Now, let's delve into the concepts mentioned in the article about the Capital Gains Tax Calculator:

  1. Capital Gains Tax (CGT): This is a tax on the profit made from the sale or disposal of an asset. The gain is calculated by subtracting the purchase price, costs, and tax reliefs from the disposal proceeds.

  2. Disposal: It refers to ceasing to own an asset, which can include selling, gifting, transferring, exchanging, or being compensated for a destroyed asset.

  3. Annual Exempt Amount: The tax-free allowance for capital gains in a tax year. If the overall gain is below this amount, no tax is payable.

  4. Tax Rates: CGT rates vary based on the tax year and the nature of the assets (residential or other). Rates can range from 10% to 28% depending on factors like other gross income.

  5. Losses and Carry-Forward: Losses from previous tax years can be brought forward to reduce the taxable amount. Any remaining losses can be carried forward to the following tax year.

  6. Capital Gains Tax on Property: Certain types of property disposals are liable to CGT. Primary residence is usually exempt, but other properties like investments, second homes, and business premises may incur CGT.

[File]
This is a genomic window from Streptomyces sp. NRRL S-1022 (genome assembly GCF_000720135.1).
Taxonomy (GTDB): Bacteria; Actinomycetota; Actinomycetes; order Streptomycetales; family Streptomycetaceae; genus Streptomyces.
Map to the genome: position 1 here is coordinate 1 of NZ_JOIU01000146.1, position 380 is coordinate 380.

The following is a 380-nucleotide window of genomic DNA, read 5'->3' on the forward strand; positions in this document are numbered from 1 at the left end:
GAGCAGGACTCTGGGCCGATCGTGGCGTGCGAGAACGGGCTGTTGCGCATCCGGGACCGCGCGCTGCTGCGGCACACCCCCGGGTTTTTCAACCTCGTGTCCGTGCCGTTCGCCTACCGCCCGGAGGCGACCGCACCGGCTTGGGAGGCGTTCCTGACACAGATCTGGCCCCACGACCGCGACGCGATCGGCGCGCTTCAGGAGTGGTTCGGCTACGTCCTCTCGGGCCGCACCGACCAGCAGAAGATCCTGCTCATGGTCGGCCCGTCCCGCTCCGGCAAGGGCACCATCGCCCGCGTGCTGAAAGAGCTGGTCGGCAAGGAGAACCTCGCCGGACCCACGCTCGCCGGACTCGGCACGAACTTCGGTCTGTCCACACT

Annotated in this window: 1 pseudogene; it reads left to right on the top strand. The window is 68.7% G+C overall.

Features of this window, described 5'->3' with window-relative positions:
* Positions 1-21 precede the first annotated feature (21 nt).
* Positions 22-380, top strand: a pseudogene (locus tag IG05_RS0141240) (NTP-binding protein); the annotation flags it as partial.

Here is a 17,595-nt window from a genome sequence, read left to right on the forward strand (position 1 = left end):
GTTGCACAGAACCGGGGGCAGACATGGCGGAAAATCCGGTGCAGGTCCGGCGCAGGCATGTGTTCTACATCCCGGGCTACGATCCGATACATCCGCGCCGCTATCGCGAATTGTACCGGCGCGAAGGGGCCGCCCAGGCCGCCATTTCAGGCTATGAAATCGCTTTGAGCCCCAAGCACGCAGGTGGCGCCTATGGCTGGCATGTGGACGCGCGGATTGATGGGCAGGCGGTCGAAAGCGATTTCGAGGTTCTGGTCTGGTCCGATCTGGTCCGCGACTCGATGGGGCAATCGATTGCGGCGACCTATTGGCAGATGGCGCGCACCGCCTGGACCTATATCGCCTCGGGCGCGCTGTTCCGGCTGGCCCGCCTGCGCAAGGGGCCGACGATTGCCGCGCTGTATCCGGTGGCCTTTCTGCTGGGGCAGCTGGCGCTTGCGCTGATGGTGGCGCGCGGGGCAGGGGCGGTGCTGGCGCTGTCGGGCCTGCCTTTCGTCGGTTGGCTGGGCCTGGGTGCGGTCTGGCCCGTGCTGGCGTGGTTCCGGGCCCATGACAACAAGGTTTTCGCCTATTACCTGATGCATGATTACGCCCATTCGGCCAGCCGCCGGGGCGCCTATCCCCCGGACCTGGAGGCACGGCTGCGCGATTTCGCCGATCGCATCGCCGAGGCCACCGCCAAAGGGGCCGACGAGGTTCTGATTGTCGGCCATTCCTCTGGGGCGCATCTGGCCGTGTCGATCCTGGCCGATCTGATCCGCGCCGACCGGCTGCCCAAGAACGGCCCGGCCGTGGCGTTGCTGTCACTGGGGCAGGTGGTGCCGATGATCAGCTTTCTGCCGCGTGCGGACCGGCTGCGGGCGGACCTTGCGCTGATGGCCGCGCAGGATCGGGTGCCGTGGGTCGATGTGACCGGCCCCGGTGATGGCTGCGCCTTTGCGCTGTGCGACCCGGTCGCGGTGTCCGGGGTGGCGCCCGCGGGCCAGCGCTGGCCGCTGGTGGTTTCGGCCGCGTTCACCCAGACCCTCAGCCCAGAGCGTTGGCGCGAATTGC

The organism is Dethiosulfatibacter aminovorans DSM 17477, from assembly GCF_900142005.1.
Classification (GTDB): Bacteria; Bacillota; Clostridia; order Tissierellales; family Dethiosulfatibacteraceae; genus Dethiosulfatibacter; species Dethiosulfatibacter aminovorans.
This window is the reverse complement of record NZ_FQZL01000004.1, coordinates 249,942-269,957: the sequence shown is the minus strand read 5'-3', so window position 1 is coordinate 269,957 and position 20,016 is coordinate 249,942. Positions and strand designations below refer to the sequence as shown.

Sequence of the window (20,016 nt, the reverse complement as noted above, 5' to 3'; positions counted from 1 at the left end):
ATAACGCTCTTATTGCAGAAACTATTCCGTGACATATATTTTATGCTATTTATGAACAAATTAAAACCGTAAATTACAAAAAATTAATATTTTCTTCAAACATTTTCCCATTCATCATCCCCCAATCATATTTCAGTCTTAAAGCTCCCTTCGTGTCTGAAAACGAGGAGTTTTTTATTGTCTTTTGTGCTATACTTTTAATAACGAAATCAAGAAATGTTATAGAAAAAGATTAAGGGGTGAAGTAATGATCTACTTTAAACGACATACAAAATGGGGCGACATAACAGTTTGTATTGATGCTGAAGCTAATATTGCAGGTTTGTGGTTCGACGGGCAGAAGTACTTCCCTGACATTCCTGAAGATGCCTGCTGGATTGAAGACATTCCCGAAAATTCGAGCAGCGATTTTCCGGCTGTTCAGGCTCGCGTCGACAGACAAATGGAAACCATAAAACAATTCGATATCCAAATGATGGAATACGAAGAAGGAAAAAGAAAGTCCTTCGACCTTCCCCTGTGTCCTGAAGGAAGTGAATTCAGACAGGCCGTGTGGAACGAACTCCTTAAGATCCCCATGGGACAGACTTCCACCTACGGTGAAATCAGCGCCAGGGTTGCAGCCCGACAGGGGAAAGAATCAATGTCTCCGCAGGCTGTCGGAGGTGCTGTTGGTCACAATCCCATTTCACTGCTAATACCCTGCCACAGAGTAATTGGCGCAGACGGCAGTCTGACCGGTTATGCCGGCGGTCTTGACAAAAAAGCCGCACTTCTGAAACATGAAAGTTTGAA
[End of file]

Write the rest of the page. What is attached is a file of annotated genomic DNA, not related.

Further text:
7. Allowable Costs for Property: Costs associated with buying or selling a property, as well as improvements, can be deducted from the gain. This includes valuations, solicitors' fees, estate agents, and stamp duty.

  8. Tax Reliefs: Various reliefs, such as Private Residence Relief, Entrepreneurs' Relief, Gift Hold-Over Relief, and Business Asset Roll-Over Relief, can further reduce CGT liabilities.

  9. Capital Gains Tax on Shares: Similar to property, gains or losses on shares are calculated by subtracting the purchase price and other costs from the sale price.

  10. Special Rules for Shares: In cases like Section 104 holdings, where shares were purchased at different times, special rules apply. The calculator may not account for certain complexities, and manual calculations might be necessary.

  11. Negligible Value Claim: Shares that become worthless can have a negligible value claim, treating the negligible value as disposal proceeds to offset losses against other gains.

  12. Other Income: Taxable income from sources like employment, self-employment, or pension should be entered separately.

To effectively use the Capital Gains Tax Calculator, users need to provide details such as Asset Name, Asset Type, Disposal Date, Disposal Proceeds, Purchase Price, Other Costs, and Losses Brought Forward for each asset. The calculator then generates a breakdown of the capital gains liability for each asset. It's important to note that the calculator provides an indication, and seeking advice on available tax reliefs is recommended.

Capital Gains Tax Calculator (2024)